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ARTICLE: ALBUM REVIEWS

Andy Snitzer: Traveler

Read "Traveler" reviewed by Jeff Winbush

Even without uttering a single word, music can convey many moods, and Traveler, Andy Snitzer's first album in a decade, finds the saxophonist in a reflective mood. The degree of restraint and reserve in Snitzer's playing runs counter to many of his contemporaries, where loud and long soloing is standard operating procedure.

If overplaying can ...

ARTICLE: ALBUM REVIEWS

East West Quintet: Vast

Read "Vast" reviewed by Lyn Horton

Apparent in the Brooklyn-based East West Quintet's Vast is the way the music teeters between colors, tunes, dynamics, rhythms and abstractions. Varying degrees of crescendos and decrescendos transform the mixtures of melodic temperament from peaceful to anthem-like, from quickly paced to mellifluously slow. That the band members play a multiplicity of different instruments is crucial; they ...

ARTICLE: ALBUM REVIEWS

East West Quintet: Vast

Read "Vast" reviewed by Glenn Astarita

Enthusiastic youth coupled with solid musicianship and strong compositions offer the winning edge by this Brooklyn, New York-based ensemble that started in 2003 as a bop unit inspired by Cannonball Adderley. Time marches on and now this quintet delves into that opaque line that teeters between jazz-rock and jazz-fusion. Recorded to two-inch tape, the band projects ...

ARTICLE: ALBUM REVIEWS

Josh Nelson: Let It Go

Read "Let It Go" reviewed by Jakob Baekgaard

A man is standing in the middle of the city while the traffic passes by. Eyes half closed. Tie blowing in the air. Later there's a change of scene. The man is now inside an apartment and he is standing in front of a window. Eyes totally closed.



The man is the ...

ARTICLE: ALBUM REVIEWS

Andy Snitzer: Some Quiet Place

Read "Some Quiet Place" reviewed by Jeff Winbush

The art of listening to music depends as much upon when you listen to it as what type of music you hear. Sitting in a church while the choir sings is probably not the best time to expect to hear Metallica's “Enter Sandman" or Gwen Stefani's “Hollaback Girl," to name two examples from popular music. However, ...

ARTICLE: ALBUM REVIEWS

Adam Niewood: Introducing Adam Niewood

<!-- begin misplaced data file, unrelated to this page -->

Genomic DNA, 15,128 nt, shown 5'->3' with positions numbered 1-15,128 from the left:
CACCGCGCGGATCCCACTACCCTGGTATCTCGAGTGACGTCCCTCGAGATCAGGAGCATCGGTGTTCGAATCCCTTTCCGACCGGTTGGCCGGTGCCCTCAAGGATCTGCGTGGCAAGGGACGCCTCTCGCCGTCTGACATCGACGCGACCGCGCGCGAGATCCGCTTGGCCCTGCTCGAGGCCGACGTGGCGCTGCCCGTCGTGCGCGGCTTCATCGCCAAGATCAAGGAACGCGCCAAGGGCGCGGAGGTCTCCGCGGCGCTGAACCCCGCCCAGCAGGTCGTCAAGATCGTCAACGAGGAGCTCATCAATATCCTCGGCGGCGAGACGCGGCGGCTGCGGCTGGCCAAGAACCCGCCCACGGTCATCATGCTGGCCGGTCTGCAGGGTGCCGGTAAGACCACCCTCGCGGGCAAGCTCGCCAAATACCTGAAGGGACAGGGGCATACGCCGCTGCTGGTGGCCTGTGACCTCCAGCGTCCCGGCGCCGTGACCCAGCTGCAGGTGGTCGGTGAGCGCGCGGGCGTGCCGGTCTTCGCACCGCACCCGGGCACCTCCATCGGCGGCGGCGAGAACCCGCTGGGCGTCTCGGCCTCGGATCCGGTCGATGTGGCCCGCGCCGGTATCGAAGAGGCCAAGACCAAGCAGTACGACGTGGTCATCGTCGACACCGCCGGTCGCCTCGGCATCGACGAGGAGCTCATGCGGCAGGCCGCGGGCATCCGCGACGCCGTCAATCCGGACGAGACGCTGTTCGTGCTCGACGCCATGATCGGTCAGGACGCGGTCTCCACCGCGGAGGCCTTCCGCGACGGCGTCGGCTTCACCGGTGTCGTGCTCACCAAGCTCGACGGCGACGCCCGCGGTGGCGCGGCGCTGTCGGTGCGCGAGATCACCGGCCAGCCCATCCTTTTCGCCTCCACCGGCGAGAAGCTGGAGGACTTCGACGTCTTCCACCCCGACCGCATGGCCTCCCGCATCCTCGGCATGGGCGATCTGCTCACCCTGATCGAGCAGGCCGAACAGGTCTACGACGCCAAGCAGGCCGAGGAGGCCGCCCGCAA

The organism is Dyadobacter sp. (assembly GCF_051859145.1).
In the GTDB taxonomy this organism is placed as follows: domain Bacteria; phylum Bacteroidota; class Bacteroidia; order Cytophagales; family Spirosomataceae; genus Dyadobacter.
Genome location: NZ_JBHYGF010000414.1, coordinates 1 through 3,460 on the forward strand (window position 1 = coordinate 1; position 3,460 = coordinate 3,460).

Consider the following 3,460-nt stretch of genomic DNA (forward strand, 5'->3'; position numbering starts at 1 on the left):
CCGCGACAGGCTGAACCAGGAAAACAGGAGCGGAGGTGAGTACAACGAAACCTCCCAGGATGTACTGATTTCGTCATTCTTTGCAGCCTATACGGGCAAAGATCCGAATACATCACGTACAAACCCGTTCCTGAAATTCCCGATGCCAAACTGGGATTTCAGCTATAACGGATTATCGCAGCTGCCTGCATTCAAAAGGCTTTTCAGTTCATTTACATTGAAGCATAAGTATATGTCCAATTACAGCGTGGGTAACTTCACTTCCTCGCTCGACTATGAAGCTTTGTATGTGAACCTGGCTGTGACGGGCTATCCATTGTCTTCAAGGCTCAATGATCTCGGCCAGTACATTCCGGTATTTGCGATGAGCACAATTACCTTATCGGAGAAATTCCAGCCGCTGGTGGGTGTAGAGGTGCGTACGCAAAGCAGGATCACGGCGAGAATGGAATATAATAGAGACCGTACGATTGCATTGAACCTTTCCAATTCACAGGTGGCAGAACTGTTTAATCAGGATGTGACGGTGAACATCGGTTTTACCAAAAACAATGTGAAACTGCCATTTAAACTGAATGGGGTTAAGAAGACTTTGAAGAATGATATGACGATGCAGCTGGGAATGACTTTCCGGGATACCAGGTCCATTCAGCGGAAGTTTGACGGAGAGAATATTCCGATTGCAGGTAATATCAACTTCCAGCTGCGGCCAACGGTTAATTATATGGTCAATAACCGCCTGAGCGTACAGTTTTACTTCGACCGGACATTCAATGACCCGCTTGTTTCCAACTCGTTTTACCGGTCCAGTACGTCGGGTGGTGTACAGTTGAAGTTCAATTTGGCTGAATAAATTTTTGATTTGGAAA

Read "Introducing Adam Niewood" reviewed by Mark F. Turner

Though Adam Niewood's 2004 debut recording may have been late in coming, it showcases the immense voice of this little-known but rising musician. The New York saxophonist is the son of musical parents, jazz saxophonist Gerry Niewood and classical pianist Gurly Niewood. But he may be better known for his expertise as a woodwind mouthpiece refinisher, ...

ARTICLE: ALBUM REVIEWS

Turning Point: Matador

Read "Matador" reviewed by Woodrow Wilkins

Turning Point is a small group with a big sound. By throwing in a little funk, a little salsa, and lots of sizzle on Matador, this quartet, assisted by two guest musicians, blends a variety of cultures in creating its own brand of rock-jazz.

One of the nice things about a group like this is that ...

ARTICLE: ALBUM REVIEWS

Sara Gazarek: Yours

Read "Yours" reviewed by Woodrow Wilkins

It's commonplace for young vocalists to do an album of standards when debuting on the jazz scene. What sets them apart is how they present these songs, which have been done many times over by both veterans and newcomers. Some who have succeeded are Jane Monheit, Michael Bublé, and Renee Olstead. Sara Gazarek, 23, has joined ...

ARTICLE: ALBUM REVIEWS

Turning Point: Matador

Read "Matador" reviewed by John Kelman

While smooth jazz has evolved into a kind of horrifying “S word for a lot of jazz fans, it grew out of a kind of contemporary post-fusion sensibility that, at least in its earliest days, still valued strong playing and enough diversity to keep things interesting. Matador--Phoenix-based Turning Point's sixth release and first for the Native ...

ARTICLE: ALBUM REVIEWS

Jeff Kashiwa: Peace Of Mind

Read "Peace Of Mind" reviewed by Mark Sabbatini

Somebody's missing the point here. I'm almost hoping it's me.



There's clearly a decent market for albums like Peace Of Mind, the fifth solo album by former Rippingtons saxophonist Jeff Kashiwa, since so many of these smooth jazz soundalikes are occupying bin space at music stores. And a small part of me was rooting ...